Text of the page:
Parents: Support and Intervention
Parents can respond very differently when they learn that their child has an Autism Spectrum Disorder. For many, there is a sense of relief that at last they have an explanation for their child’s sometimes unusual way of being and relating to others. Other parents, while not welcoming the diagnosis, are very concerned to ensure that the child receives specialised help and support. Each situation is different, and we offer an individual approach to the type and degree of assistance that is most helpful. Education about ASD and how it impacts on the individual’s behaviour, emotions and thinking style is generally very helpful.
Sometimes parents of a child with ASD need support at home to implement additional environmental and management strategies to help them to cope with difficult behaviour and make their lives less stressful.
Coping with grief issues and exploring the impact of the diagnosis on family members are other common areas of intervention with parents, siblings and, at times, other family members (for example, grandparents).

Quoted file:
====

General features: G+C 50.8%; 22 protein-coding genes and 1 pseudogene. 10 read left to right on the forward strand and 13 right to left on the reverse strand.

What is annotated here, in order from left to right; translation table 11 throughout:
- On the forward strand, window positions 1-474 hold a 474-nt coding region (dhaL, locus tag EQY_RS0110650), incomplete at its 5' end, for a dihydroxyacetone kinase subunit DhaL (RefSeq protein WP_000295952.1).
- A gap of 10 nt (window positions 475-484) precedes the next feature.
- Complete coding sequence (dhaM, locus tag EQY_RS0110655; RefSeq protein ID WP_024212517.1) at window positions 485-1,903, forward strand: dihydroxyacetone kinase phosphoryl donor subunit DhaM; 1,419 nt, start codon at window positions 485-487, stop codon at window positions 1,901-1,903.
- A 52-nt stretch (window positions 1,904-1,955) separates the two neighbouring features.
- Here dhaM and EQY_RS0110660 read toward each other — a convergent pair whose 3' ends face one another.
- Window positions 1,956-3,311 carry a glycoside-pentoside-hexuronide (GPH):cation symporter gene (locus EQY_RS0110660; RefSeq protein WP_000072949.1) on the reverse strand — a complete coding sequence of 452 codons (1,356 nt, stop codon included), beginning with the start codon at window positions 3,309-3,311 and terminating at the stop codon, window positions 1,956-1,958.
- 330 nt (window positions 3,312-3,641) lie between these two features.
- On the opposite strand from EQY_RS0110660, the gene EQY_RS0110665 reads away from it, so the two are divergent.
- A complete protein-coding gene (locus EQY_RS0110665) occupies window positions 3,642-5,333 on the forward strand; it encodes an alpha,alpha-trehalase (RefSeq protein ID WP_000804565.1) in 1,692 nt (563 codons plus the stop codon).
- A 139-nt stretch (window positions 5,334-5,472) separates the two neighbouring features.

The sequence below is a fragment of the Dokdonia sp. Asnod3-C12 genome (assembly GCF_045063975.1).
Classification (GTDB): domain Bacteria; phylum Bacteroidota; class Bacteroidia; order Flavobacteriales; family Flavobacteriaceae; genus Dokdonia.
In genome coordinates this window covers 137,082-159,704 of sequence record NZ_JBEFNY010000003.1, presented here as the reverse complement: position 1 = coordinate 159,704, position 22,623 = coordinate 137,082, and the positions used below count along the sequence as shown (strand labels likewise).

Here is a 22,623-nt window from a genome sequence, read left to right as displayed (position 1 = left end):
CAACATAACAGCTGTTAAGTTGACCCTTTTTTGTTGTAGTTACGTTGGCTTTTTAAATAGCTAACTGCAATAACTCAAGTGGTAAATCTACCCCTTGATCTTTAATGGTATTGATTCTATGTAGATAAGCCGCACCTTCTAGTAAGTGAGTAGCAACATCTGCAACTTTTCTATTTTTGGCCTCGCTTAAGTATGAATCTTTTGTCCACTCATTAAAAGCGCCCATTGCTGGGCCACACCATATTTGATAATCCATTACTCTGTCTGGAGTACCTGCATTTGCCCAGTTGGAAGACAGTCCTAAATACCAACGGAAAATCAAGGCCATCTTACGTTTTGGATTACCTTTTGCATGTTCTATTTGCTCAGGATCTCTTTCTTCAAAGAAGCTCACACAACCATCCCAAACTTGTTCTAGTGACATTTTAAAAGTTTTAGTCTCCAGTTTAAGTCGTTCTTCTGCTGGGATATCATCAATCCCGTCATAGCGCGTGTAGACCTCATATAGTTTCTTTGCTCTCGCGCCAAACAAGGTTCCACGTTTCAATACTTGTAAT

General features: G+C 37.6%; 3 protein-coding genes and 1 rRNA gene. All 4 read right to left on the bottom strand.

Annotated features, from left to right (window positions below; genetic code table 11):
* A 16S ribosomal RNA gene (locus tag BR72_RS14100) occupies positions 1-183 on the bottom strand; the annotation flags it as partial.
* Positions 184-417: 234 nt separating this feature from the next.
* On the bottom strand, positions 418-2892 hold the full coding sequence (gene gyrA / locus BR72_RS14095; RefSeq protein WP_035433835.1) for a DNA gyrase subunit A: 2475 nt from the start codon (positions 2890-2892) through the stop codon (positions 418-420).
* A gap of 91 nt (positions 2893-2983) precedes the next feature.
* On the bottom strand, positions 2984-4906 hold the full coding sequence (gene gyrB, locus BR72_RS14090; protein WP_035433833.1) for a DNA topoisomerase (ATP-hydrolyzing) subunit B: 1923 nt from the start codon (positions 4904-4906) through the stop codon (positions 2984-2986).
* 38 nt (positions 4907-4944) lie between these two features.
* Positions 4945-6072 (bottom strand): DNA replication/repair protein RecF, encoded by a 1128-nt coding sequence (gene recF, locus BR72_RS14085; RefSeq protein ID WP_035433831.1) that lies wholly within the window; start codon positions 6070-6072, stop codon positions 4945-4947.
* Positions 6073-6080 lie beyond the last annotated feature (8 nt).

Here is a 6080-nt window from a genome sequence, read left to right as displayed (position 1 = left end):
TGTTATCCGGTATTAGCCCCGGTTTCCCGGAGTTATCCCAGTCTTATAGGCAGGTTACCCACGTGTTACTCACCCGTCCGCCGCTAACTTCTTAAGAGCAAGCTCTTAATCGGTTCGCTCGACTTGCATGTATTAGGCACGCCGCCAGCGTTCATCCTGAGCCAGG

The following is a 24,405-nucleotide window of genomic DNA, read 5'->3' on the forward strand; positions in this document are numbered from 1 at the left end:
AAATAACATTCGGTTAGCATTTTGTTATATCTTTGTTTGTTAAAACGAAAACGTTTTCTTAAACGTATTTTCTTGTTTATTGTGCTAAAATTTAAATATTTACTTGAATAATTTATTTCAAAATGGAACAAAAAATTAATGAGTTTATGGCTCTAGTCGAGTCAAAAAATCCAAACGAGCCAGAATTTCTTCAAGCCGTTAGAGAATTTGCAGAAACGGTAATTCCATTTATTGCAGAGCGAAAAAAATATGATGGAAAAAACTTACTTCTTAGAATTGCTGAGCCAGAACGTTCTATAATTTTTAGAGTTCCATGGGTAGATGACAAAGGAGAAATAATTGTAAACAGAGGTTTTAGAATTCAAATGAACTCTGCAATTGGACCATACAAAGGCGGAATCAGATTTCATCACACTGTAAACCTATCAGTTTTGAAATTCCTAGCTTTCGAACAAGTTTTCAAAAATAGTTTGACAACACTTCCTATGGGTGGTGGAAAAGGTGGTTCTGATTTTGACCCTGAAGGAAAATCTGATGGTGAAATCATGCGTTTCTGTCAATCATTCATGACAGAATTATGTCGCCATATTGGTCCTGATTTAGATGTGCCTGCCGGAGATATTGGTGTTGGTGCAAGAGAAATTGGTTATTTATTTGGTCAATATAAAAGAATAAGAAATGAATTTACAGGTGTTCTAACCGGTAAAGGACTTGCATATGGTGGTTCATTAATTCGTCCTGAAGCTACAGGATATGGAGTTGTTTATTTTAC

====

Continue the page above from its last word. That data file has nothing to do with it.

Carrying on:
One parent, or the couple, may need ongoing therapy for other psychological issues that may be causing distress, which can be very separate from the impact of ASD. At times there can be recognition that another family member, for example, a parent, has many characteristics of ASD, though that person may not wish to pursue a formal assessment process.
The overall goal is to empower families and build resilience so that they can cope with all the demands that family life involves.
In the case of pre-school and school-age children, we regularly liaise with other health professionals, including paediatricians, speech pathologists and occupational therapists, to discuss the particular situation of a child and to provide input into the Treatment Plan to maximise the child’s potential and facilitate successful outcomes. Transition times, whether from kindergarten to school or university to the workplace, are a major focus in our ongoing work with families.